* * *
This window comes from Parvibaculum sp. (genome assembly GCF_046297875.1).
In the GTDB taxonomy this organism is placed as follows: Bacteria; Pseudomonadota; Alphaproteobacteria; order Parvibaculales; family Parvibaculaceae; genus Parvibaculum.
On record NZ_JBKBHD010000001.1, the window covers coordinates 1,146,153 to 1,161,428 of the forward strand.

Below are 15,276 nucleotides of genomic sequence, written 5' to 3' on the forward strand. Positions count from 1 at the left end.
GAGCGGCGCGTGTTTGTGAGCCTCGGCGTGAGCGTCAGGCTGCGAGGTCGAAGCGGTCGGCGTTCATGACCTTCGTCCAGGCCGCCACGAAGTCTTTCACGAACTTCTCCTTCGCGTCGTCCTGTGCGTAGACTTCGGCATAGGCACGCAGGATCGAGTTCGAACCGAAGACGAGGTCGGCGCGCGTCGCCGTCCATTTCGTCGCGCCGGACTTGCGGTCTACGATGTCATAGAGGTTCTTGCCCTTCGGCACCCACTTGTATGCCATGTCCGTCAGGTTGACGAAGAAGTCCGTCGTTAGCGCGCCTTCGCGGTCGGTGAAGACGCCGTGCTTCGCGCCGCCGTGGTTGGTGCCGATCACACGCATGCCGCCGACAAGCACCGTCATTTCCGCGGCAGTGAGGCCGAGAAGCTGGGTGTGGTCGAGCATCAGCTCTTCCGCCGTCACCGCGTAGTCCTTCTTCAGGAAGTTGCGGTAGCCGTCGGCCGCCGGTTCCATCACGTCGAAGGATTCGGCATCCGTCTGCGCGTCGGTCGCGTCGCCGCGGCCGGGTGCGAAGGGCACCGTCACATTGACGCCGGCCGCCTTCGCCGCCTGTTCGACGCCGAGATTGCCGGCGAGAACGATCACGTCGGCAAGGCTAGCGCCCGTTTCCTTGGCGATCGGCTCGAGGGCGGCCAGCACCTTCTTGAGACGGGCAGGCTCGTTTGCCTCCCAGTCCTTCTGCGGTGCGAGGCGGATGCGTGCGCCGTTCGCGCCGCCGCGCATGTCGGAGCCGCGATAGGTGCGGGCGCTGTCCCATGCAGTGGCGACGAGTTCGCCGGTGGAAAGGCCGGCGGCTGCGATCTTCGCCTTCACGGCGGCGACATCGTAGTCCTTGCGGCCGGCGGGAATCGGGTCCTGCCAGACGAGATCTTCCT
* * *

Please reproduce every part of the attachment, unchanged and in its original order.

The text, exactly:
This window comes from Parvibaculum sp. (genome assembly GCF_046297875.1).
In the GTDB taxonomy this organism is placed as follows: Bacteria; Pseudomonadota; Alphaproteobacteria; order Parvibaculales; family Parvibaculaceae; genus Parvibaculum.
On record NZ_JBKBHD010000001.1, the window covers coordinates 1,146,153 to 1,161,428 of the forward strand.

Below are 15,276 nucleotides of genomic sequence, written 5' to 3' on the forward strand. Positions count from 1 at the left end.
GAGCGGCGCGTGTTTGTGAGCCTCGGCGTGAGCGTCAGGCTGCGAGGTCGAAGCGGTCGGCGTTCATGACCTTCGTCCAGGCCGCCACGAAGTCTTTCACGAACTTCTCCTTCGCGTCGTCCTGTGCGTAGACTTCGGCATAGGCACGCAGGATCGAGTTCGAACCGAAGACGAGGTCGGCGCGCGTCGCCGTCCATTTCGTCGCGCCGGACTTGCGGTCTACGATGTCATAGAGGTTCTTGCCCTTCGGCACCCACTTGTATGCCATGTCCGTCAGGTTGACGAAGAAGTCCGTCGTTAGCGCGCCTTCGCGGTCGGTGAAGACGCCGTGCTTCGCGCCGCCGTGGTTGGTGCCGATCACACGCATGCCGCCGACAAGCACCGTCATTTCCGCGGCAGTGAGGCCGAGAAGCTGGGTGTGGTCGAGCATCAGCTCTTCCGCCGTCACCGCGTAGTCCTTCTTCAGGAAGTTGCGGTAGCCGTCGGCCGCCGGTTCCATCACGTCGAAGGATTCGGCATCCGTCTGCGCGTCGGTCGCGTCGCCGCGGCCGGGTGCGAAGGGCACCGTCACATTGACGCCGGCCGCCTTCGCCGCCTGTTCGACGCCGAGATTGCCGGCGAGAACGATCACGTCGGCAAGGCTAGCGCCCGTTTCCTTGGCGATCGGCTCGAGGGCGGCCAGCACCTTCTTGAGACGGGCAGGCTCGTTTGCCTCCCAGTCCTTCTGCGGTGCGAGGCGGATGCGTGCGCCGTTCGCGCCGCCGCGCATGTCGGAGCCGCGATAGGTGCGGGCGCTGTCCCATGCAGTGGCGACGAGTTCGCCGGTGGAAAGGCCGGCGGCTGCGATCTTCGCCTTCACGGCGGCGACATCGTAGTCCTTGCGGCCGGCGGGAATCGGGTCCTGCCAGACGAGATCTTCCT